When Words Are the Weapons
Bill Bennet's new book, "Why We Fight", is must reading for these tumultuous times.
"Our essential human kinship with Israel is something like our kinship with Great Britain, but it is also more particular and less blood-related than that. It is a deep-rooted feeling of linked destinies, a feeling that echoes back to our founding and to the earliest conceptions of the American experiment itself."
- William Bennett, "Why We Fight"
The subtitle of Bill Bennett's slender new book, "Why We Fight" is "Moral Clarity and the War on Terrorism," and teachers ought to make it required reading.
Bill Bennett writes as a moralist in the big debates over human values, but this volume reminds us that he was once secretary of education.
"Why We Fight" is first about how we learn -- and don't learn -- the facts of history. Without the facts of history, moral understanding about what's going on in the Middle East is empty, uninformed and incomplete.
Pouring information into that emptiness is not easy. The fight at hand is not only about weapons of steel and explosives, but about words and historical concepts. Young people raised in an intellectual climate governed by politically correct, multicultural, relativistic post-modern opinion suffer from a deficit of arms -- the understanding of how we got where we are.
American students are taught to feel rather than think. Palestinian children study maps with Israel rubbed out. Suicide bombers are nurtured on the glory of martyrdom, the religious satisfaction of killing innocent women and children in restaurants, discotheques, pizza parlors and even synagogues and at celebrations of the rituals of faith.
The catalyst for Bill Bennett's book was September 11, which he believes created a "teachable moment." We live in a society where the attention span is a short one, where the common denominator is a dependence on the latest buzz to satisfy and gratify, but now there's a common focus on terrorism, and some of us may be patient enough to stop, look and listen.
What America holds in common with the tiny state of Israel is rooted in what the terrorists resent and hate: the rule of law, justice, tolerance and respect for freedom.
September 11 exposed our woeful inability to anticipate terrorism on our continent. Certain myths blinded us from recognizing the hatred that the Islamists -- the extremists for whom religion is not faith but a motivation to do evil -- felt for us. It's a hatred independent of our support for Israel.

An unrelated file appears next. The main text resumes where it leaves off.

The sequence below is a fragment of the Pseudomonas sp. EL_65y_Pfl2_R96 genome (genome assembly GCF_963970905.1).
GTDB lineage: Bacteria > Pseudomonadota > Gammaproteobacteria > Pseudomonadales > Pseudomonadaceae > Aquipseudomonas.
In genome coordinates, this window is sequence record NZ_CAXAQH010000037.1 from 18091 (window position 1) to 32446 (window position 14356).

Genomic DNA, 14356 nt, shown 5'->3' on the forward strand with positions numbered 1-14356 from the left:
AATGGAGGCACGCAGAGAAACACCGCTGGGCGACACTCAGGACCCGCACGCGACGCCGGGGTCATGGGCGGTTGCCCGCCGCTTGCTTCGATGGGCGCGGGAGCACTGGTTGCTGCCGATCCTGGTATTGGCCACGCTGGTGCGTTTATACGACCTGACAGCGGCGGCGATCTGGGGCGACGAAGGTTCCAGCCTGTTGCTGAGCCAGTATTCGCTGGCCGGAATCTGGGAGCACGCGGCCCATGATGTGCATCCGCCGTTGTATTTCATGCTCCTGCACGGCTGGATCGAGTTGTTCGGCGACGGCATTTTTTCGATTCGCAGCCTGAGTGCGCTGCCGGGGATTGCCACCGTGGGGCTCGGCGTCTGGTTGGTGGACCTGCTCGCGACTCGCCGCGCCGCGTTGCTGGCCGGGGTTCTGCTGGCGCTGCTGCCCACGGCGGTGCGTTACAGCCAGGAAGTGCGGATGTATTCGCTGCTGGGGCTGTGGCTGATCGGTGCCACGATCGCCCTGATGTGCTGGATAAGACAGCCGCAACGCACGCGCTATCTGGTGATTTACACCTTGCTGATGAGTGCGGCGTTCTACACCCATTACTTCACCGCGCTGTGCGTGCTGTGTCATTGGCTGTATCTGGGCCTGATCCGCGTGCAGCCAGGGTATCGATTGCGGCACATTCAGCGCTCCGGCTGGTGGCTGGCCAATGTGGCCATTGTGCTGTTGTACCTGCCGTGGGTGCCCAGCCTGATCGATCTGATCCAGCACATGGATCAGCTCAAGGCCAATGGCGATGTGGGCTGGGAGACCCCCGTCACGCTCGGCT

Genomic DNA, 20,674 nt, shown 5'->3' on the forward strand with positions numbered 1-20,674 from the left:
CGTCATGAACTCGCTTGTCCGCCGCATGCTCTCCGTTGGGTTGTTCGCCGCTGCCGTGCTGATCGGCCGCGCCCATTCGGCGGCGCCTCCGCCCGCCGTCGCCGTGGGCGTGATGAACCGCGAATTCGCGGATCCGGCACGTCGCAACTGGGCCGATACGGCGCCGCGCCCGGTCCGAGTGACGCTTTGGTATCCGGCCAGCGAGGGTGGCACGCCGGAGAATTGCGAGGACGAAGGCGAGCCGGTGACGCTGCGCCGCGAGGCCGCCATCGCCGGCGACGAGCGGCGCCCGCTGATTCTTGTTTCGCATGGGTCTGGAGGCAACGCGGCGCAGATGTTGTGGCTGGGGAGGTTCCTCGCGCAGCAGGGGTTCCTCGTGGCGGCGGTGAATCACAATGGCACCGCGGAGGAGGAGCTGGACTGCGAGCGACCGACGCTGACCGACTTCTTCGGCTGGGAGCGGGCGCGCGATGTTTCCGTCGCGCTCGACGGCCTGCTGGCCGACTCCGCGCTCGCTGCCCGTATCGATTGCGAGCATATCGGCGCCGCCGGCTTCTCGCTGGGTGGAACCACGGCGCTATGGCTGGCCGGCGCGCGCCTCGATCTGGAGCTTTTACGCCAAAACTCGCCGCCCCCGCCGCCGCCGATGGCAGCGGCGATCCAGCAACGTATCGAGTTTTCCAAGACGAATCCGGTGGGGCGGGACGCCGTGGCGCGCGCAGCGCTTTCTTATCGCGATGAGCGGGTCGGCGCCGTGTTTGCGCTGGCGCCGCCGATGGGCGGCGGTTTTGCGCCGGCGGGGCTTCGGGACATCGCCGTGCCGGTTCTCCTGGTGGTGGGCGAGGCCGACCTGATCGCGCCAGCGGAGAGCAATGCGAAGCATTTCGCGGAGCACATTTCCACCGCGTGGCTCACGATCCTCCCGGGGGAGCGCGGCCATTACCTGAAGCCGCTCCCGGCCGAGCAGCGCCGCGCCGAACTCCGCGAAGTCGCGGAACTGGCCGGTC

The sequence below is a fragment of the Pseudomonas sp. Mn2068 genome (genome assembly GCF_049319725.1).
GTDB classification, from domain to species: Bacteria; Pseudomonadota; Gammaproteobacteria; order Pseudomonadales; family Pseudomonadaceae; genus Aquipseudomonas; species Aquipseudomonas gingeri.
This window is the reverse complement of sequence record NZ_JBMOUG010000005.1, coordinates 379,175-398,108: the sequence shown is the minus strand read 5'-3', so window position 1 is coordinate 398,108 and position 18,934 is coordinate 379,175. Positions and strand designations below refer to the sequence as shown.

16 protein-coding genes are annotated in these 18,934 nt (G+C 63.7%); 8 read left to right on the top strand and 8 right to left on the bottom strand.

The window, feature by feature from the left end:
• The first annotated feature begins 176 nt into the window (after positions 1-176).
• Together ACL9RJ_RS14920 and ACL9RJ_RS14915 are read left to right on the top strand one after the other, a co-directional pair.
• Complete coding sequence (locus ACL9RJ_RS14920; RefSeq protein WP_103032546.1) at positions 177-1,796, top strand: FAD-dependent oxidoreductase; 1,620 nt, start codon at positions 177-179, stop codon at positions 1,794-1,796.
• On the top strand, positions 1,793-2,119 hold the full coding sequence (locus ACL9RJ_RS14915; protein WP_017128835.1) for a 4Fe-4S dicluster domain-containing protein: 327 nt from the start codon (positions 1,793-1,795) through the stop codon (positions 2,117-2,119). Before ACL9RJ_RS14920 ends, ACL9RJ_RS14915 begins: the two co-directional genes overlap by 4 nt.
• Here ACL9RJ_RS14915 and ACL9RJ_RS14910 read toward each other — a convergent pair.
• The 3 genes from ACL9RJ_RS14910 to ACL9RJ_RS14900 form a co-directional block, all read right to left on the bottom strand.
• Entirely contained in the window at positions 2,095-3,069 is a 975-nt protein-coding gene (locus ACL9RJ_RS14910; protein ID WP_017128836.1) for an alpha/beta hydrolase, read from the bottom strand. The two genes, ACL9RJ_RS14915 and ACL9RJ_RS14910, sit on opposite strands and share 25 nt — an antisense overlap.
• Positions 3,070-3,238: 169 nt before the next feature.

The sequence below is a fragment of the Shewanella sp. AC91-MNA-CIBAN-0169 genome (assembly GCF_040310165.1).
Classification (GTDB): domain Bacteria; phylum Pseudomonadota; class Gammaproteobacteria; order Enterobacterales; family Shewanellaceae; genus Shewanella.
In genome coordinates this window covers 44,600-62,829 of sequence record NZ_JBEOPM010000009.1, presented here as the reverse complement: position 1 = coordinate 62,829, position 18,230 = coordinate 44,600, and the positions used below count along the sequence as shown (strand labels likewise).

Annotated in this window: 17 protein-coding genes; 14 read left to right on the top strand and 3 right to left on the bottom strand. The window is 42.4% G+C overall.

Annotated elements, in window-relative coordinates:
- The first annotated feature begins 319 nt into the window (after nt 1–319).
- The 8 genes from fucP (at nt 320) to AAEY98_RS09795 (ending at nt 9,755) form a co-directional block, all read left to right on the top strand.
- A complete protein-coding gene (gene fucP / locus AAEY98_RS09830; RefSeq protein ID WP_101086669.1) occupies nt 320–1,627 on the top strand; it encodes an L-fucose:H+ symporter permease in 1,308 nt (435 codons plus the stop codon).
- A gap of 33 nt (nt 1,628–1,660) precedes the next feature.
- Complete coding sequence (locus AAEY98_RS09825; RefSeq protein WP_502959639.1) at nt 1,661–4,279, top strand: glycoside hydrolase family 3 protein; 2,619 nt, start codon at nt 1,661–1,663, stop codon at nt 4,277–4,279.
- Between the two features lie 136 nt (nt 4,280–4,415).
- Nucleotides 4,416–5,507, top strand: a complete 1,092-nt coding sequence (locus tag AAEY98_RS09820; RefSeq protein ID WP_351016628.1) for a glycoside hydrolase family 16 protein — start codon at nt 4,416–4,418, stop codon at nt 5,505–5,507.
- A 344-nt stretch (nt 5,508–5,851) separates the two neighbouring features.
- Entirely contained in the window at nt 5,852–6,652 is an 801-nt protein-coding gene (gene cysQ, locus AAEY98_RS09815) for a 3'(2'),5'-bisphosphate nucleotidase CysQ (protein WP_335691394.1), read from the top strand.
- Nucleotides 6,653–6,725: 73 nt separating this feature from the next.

That support crystallizes Palestinian resentment of the freedom enjoyed by Americans, resentment exploited by terrorist leaders, including Yasser Arafat. What America holds in common with the tiny state of Israel is rooted in what the terrorists resent and hate: the rule of law, justice, tolerance and respect for freedom. Those willing to become human missiles and bombs scorn those values, having been persuaded that tolerance and respect for the beliefs of others is decadent and weak. That's why the Islamists were so disbelieving when September 11 did not shatter and fragment us.
Hatred of Israel offers a convenient cover for hatred of America. But what often gets lost to those who are more concerned in identifying Palestinian "victims" is that Israel is the only democracy in the Middle East. What the suicide bombers provoke are scenes of brutality when Israeli soldiers fight back, footage for the evening news, when the soldiers kill those who shoot at them, demolish houses that shelter terrorists, and isolate the enemy. Israeli soldiers are doing for their country what George Bush sends American soldiers to do for their country.
When Israel came into existence in 1948, the message went out that an attack on Israel would be met with a greater answering force. It was trendy after the ghastly facts of the Holocaust came to light to criticize Jews for having been lambs led to slaughter. Then it became clear how difficult it was for the Jews, many of them old and ill and all of them starving, to resist the Nazis, though many tried. Jews within Israel and without said "Never again."
Bernard Lewis, the Middle East scholar, describes anti-Semitism in the Arab world as peculiarly virulent: "The demonization of Jews," he wrote in 1986, "goes further than it had ever done in Western literature, with the exception of Germany during the period of Nazi rule." In 2002, Arafat refuses to call off the suicide bombers, and Saddam Hussein offers $25,000 to the families of the dead bombers.
Bill Bennett, a Roman Catholic, sees in the founding of the Jewish state the hand of the G-d who guided the founding fathers of our own nation. "Keeping faith with the people of Israel in their unfinished confrontation with evil is ... a species of keeping faith ourselves," he writes. "Breaking faith, a species of self-negation."
At stake is the fate of freedom and democracy as we know it.